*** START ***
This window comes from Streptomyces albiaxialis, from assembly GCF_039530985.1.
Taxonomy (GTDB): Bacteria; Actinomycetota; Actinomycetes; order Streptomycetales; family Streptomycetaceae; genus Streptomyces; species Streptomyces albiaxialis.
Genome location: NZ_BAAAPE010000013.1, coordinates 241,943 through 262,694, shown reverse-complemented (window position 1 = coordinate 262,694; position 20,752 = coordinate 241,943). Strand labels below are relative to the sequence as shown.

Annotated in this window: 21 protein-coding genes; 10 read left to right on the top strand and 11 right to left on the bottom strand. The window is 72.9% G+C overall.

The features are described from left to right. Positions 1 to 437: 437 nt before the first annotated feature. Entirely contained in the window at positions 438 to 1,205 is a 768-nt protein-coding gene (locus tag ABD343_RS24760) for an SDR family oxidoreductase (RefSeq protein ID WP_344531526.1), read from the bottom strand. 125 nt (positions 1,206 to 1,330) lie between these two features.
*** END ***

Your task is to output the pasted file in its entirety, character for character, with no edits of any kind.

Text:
This window comes from Streptomyces albiaxialis, from assembly GCF_039530985.1.
Taxonomy (GTDB): Bacteria; Actinomycetota; Actinomycetes; order Streptomycetales; family Streptomycetaceae; genus Streptomyces; species Streptomyces albiaxialis.
Genome location: NZ_BAAAPE010000013.1, coordinates 241,943 through 262,694, shown reverse-complemented (window position 1 = coordinate 262,694; position 20,752 = coordinate 241,943). Strand labels below are relative to the sequence as shown.

Annotated in this window: 21 protein-coding genes; 10 read left to right on the top strand and 11 right to left on the bottom strand. The window is 72.9% G+C overall.

The features are described from left to right. Positions 1 to 437: 437 nt before the first annotated feature. Entirely contained in the window at positions 438 to 1,205 is a 768-nt protein-coding gene (locus tag ABD343_RS24760) for an SDR family oxidoreductase (RefSeq protein ID WP_344531526.1), read from the bottom strand. 125 nt (positions 1,206 to 1,330) lie between these two features.